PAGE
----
\[\begin{align} \varphi &= -\frac{G}{\lvert x\rvert}\int\rho(r, t_0 - \Delta t_y) d^3 y \\ &= -\frac{G}{\lvert x\rvert}\int \left(\rho(\mathbf{y}, t_0) - \dot{\rho}(\mathbf{y}, t_0)\Delta t_y + \frac12 \ddot{\rho}(\mathbf{y}, t_0) \left(\Delta t_y\right)^2\right) d^3\mathbf{y} \end{align}\]

This expansion will simplify our task immensely.

Find \(\Delta t_y\) in terms of \(\mathbf{x}\) and \(\mathbf{y}.\)

The terms in this expansion might look foreboding, but the first two are quite simple.

The first, \(\int \rho\, d^3\mathbf{y}\) simply yields the source’s total mass, \(M.\) Stopping here, we’d have \(\varphi = -\frac{GM}{x},\) which is obviously independent of time.

The second, \(\int \dot{\rho} \left(y_1 + y_2 + y_3\right)\, d^3\mathbf{y},\) is a bit tricky. By the conservation of mass, the source density has to follow the continuity equation. E.g. for any volume, the change in mass contained per unit time \(\dot{\rho}\) is equal to the rate at which matter flows across its bounding surface. \(\)

\(\)

Thus we have \(\dot{\rho} = \frac{\partial}{\partial y_1}\left(\rho v_1\right) + \frac{\partial}{\partial y_2}\left(\rho v_2\right) + \frac{\partial}{\partial y_3}\left(\rho v_3\right).\) \(\)

\(\)

With this insight, the term becomes a sum of three integrals of the form \[\int \left(y_1 + y_2 + y_3\right) \frac{\partial}{\partial y_i}\left(\rho v_i\right)\, dy_1\, dy_2\, dy_3\] (for \(i = 1\,2\,3\)).

What does this equal for \(i=1\)?

**Hint**: integrate by parts!

This shows that the second term is nothing but \[\int\rho\left(V_1 + V_2 + V_3\right)\, d^3\mathbf{y} = M\mathbf{V},\] the total momentum of the source. Sadly, this is conserved and does not change with time.

But what’s that, the faint beat of a drum? That’s right, we’ve arrived at the third term in the expansion and the party is about to begin.

Suppose we decide to throw caution to the wind, and calculate the gravitational field of a spherical mass shell by hand, adding the points one by one.

We can start small and approximate the sphere by the cube of points (black points in the diagram) that intersect the surface \(\mathcal{C} = \{\pm1/\sqrt{3}, \pm1/\sqrt{3}, \pm1/\sqrt{3}\}.\) We could make things a bit easier on ourselves by calculating the field at a point that follows a symmetry of the cube, e.g. directly above the center of a face. But we're not interested in abiding symmetry of our simplest approximation of a sphere — we're interested in the field of a sphere!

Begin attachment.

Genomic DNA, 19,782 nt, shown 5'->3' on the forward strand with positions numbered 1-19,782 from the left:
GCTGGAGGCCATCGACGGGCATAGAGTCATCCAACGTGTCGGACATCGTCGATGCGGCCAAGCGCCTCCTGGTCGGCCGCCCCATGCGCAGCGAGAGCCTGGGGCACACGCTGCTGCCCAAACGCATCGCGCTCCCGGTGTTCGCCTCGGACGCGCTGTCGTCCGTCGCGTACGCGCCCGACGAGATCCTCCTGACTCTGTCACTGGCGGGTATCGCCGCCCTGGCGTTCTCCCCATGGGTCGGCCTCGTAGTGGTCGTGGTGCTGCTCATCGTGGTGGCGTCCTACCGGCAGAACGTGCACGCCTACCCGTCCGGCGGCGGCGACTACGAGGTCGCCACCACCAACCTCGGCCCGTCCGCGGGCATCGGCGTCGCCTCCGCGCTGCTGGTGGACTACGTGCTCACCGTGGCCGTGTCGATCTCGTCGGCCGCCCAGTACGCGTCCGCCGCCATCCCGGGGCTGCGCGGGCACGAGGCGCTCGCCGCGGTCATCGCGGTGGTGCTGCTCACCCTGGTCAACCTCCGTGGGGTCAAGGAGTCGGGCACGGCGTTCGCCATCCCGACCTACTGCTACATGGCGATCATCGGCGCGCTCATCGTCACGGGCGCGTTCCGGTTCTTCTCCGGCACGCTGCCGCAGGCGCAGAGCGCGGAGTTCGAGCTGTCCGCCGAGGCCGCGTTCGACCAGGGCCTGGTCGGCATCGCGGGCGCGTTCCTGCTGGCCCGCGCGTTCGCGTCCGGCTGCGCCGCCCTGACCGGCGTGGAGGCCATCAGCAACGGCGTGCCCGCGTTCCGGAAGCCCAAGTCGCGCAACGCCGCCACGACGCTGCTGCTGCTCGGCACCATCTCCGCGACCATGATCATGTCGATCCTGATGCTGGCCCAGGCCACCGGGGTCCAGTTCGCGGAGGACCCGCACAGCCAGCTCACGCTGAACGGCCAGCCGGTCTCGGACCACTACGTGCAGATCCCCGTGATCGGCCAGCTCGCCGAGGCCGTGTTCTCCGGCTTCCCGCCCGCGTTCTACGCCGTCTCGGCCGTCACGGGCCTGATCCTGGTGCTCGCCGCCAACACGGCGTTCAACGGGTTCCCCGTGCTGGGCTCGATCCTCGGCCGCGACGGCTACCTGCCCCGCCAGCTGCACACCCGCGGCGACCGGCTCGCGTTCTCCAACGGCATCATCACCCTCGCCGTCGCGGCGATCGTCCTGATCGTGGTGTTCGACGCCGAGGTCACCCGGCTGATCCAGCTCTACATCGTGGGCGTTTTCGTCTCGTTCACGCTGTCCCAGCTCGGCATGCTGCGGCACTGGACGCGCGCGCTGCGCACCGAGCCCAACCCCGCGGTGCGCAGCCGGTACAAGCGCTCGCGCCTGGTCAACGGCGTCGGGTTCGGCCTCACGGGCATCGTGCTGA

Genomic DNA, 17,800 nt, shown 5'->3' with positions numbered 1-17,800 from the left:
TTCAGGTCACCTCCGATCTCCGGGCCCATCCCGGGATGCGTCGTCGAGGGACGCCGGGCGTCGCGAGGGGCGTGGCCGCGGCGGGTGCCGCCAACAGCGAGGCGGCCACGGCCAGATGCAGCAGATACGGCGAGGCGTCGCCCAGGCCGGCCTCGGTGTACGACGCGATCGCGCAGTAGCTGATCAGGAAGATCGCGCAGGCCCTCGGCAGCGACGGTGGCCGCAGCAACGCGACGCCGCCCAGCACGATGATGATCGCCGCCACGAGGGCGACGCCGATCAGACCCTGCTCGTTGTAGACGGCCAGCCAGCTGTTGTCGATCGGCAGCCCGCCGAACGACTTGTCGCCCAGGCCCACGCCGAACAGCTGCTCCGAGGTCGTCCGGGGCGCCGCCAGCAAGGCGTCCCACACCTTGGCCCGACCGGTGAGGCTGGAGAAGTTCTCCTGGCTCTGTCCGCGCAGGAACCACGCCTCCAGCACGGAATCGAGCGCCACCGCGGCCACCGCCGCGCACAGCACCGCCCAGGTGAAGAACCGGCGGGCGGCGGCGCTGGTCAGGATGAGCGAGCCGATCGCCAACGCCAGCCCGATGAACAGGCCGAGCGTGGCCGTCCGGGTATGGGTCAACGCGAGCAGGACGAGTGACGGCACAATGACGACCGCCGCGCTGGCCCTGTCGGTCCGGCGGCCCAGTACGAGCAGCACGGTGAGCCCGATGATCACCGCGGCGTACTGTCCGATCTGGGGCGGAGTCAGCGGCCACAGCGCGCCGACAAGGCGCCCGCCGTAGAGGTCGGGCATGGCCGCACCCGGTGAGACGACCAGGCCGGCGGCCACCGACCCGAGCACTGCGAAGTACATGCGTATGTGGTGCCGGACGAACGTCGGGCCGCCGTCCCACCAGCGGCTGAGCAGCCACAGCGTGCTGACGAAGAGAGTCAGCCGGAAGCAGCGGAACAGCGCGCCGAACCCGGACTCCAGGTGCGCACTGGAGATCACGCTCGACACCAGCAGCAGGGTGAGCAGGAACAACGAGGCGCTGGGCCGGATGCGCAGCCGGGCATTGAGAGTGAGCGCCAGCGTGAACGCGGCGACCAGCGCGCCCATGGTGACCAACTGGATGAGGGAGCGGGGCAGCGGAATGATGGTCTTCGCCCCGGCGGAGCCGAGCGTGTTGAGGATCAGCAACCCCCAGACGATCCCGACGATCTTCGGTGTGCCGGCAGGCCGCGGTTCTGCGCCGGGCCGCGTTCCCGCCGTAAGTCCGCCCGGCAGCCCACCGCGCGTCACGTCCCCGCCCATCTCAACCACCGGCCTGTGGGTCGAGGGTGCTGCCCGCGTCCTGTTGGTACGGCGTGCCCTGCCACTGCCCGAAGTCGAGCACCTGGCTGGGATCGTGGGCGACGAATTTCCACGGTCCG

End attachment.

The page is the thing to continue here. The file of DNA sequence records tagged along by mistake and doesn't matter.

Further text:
So let's consider a general point like the yellow point in the diagram, \(\mathbf{r}=\hat{\mathbf{x}} + \hat{\mathbf{y}}+ 3\hat{\mathbf{z}}.\) What is the field at \(\mathbf{r}\) due to \(\mathcal{C}?\) As we noted in the introductory pane, the field at a point \(\mathbf{r}\) is given by \(\sum_i \mathbf{g}\left(\mathbf{d}_i - \mathbf{r}\right)\) where the \(\mathbf{g}_i\) are given by

\[\mathbf{g}_i = G\frac{m_i}{\left(\mathbf{r} - \mathbf{d}_i \right)}\Delta \hat{\mathbf{d}}_i\]

and the unit vector \(\Delta \hat{\mathbf{d}}_i\) is given by

\[\Delta \hat{\mathbf{d}}_i = \frac{\left(r_x-d_x^i\right)\hat{\mathbf{x}} + \left(r_y-d_y^i\right)\hat{\mathbf{y}} + \left(r_z-d_z^i\right)\hat{\mathbf{z}}}{\sqrt{\left(r_x-d_x^i\right)^2 + \left(r_y-d_y^i\right)^2 + \left(r_z-d_z^i\right)^2}}.\]

There's no way around this, we just have to add up the terms and pray for a pattern. As it turns out, there is none!

The sum over contributions from all the points is given by (brace yourself):

Each term has a unique denominator, so the terms pile up and we're left with a rather opaque, unsimplifiable expression for the gravitational field that leaves even the most seasoned physicist crying tears of blood.

The brute force analytic approach grows increasingly unmanageable as the number of particles increases, and if we lose symmetry it will be nearly impossible. In the real world, we can't afford to avoid computation.

As the recent fires in California have reminded us, forest fires can devastate communities in hours or days, propagating more quickly than we can put them out. But they are a fact of life on a planet covered in trees.